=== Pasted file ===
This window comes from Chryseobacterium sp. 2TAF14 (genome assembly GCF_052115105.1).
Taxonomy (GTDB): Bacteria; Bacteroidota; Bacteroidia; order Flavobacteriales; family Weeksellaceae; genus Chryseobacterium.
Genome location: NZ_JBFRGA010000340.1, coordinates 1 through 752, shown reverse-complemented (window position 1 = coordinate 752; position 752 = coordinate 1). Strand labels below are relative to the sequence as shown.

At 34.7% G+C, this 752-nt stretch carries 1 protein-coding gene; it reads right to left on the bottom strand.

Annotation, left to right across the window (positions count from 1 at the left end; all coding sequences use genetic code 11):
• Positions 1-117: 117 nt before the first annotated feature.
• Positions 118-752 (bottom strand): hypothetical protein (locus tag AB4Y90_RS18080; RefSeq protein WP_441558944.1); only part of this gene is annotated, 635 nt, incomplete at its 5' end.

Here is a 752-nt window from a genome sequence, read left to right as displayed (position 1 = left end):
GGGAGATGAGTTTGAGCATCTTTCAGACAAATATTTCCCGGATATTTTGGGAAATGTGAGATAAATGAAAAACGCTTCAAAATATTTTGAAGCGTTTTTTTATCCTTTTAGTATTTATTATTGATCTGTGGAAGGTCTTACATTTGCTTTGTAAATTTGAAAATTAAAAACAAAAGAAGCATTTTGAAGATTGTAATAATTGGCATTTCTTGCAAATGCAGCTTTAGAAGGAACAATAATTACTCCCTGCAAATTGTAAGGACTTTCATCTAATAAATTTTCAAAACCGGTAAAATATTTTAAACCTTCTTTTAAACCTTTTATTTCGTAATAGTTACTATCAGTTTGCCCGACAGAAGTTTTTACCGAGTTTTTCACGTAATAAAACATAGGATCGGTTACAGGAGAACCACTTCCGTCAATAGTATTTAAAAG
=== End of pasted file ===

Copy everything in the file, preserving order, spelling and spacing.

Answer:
This window comes from Chryseobacterium sp. 2TAF14 (genome assembly GCF_052115105.1).
Taxonomy (GTDB): Bacteria; Bacteroidota; Bacteroidia; order Flavobacteriales; family Weeksellaceae; genus Chryseobacterium.
Genome location: NZ_JBFRGA010000340.1, coordinates 1 through 752, shown reverse-complemented (window position 1 = coordinate 752; position 752 = coordinate 1). Strand labels below are relative to the sequence as shown.

At 34.7% G+C, this 752-nt stretch carries 1 protein-coding gene; it reads right to left on the bottom strand.

Annotation, left to right across the window (positions count from 1 at the left end; all coding sequences use genetic code 11):
• Positions 1-117: 117 nt before the first annotated feature.
• Positions 118-752 (bottom strand): hypothetical protein (locus tag AB4Y90_RS18080; RefSeq protein WP_441558944.1); only part of this gene is annotated, 635 nt, incomplete at its 5' end.

Here is a 752-nt window from a genome sequence, read left to right as displayed (position 1 = left end):
GGGAGATGAGTTTGAGCATCTTTCAGACAAATATTTCCCGGATATTTTGGGAAATGTGAGATAAATGAAAAACGCTTCAAAATATTTTGAAGCGTTTTTTTATCCTTTTAGTATTTATTATTGATCTGTGGAAGGTCTTACATTTGCTTTGTAAATTTGAAAATTAAAAACAAAAGAAGCATTTTGAAGATTGTAATAATTGGCATTTCTTGCAAATGCAGCTTTAGAAGGAACAATAATTACTCCCTGCAAATTGTAAGGACTTTCATCTAATAAATTTTCAAAACCGGTAAAATATTTTAAACCTTCTTTTAAACCTTTTATTTCGTAATAGTTACTATCAGTTTGCCCGACAGAAGTTTTTACCGAGTTTTTCACGTAATAAAACATAGGATCGGTTACAGGAGAACCACTTCCGTCAATAGTATTTAAAAG